nep-mst New Economics Papers
on Market Microstructure
Issue of 2018‒04‒23
two papers chosen by
Thanos Verousis

  1. Modelling intensities of order flows in a limit order book By Ioane Muni Toke; Nakahiro Yoshida
  2. The effect of geographical distance on online transactions: Evidence from the Netherlands By Ali Palali; Bas Straathof; Rinske Windig

  1. By: Ioane Muni Toke (MICS - Mathématiques et Informatique pour la Complexité et les Systèmes - CentraleSupélec, ERIM - Equipe de Recherche en Informatique et Mathématiques - Université de la Nouvelle-Calédonie, CREST - Core Research for Evolutional Science and Technology - JST - Japan Science and Technology Agency); Nakahiro Yoshida (CREST - Core Research for Evolutional Science and Technology - JST - Japan Science and Technology Agency, Graduate School of Mathematical Sciences[Tokyo] - The University of Tokyo)
    Abstract: We propose a parametric model for the simulation of limit order books. We assume that limit orders, market orders and cancellations are submitted according to point processes with state-dependent intensities. We propose new functional forms for these intensities, as well as new models for the placement of limit orders and cancellations. For cancellations, we introduce the concept of " priority index " to describe the selection of orders to be cancelled in the order book. Parameters of the model are estimated using likelihood maximization. We illustrate the performance of the model by providing extensive simulation results, with a comparison to empirical data and a standard Poisson reference.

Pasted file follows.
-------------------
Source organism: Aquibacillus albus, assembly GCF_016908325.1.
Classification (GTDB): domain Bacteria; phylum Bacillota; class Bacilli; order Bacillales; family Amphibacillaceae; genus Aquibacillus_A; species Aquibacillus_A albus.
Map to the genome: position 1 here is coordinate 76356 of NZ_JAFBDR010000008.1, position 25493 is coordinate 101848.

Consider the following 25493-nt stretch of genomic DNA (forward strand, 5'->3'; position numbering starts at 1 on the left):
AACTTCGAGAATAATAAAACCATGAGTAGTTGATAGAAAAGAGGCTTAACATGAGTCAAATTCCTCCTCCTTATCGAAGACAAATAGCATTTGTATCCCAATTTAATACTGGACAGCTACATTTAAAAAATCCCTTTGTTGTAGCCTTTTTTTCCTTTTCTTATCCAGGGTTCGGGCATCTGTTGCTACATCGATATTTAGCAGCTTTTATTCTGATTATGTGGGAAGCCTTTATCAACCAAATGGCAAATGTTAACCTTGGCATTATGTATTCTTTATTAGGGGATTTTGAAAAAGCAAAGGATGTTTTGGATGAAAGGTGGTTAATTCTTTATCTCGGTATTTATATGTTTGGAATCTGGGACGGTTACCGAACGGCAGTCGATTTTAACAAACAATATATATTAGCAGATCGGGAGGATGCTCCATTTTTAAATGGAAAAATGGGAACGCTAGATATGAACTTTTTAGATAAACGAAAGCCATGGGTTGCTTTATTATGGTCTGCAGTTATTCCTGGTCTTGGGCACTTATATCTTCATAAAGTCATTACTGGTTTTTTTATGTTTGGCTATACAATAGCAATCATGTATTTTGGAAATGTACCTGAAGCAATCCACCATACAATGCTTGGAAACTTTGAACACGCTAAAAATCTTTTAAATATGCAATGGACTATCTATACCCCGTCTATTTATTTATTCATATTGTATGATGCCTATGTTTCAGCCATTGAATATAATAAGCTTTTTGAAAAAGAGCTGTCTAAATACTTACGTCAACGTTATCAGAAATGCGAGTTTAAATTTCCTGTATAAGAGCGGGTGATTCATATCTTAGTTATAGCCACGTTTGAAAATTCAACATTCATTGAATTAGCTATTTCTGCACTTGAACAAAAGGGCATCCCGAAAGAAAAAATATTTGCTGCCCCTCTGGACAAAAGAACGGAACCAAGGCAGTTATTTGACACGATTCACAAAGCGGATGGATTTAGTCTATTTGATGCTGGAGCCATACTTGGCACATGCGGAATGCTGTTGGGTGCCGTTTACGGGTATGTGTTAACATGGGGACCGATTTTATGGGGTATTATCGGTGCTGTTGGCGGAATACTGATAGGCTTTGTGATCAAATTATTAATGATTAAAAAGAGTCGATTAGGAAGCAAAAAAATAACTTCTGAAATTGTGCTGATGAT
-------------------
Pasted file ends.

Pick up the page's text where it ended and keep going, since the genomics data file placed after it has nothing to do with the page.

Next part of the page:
Keywords: order book,limit orders,market orders,cancellations,state-dependent point processes,intensity-based models
    Date: 2017–03–06
  2. By: Ali Palali (CPB Netherlands Bureau for Economic Policy Analysis); Bas Straathof (CPB Netherlands Bureau for Economic Policy Analysis); Rinske Windig (CPB Netherlands Bureau for Economic Policy Analysis)
    Abstract: The rise of online trade alters the role of distance between (potential) buyers and sellers. We use data from eBay subsidiary, one of the largest online trading platforms in the Netherlands, to estimate how distance affects the probability of a transaction between small geographical regions. We find that distance negatively and modestly affects the probability of having a transaction between two regions, and that the distribution of this probability is highly skewed: ranging from a change of 0.000 to -0.008 percentage points per marginal kilometer. The unconditional probability of a transaction is 27 percent. Distance is less influential for: advertisements with more photos advertisements placed by high-frequency advertisers for new goods in comparison to second hand goods. This suggests that information frictions might be the driving force behind the distance effect on online trade in the Netherlands.
    JEL: D44 R12
    Date: 2017–10

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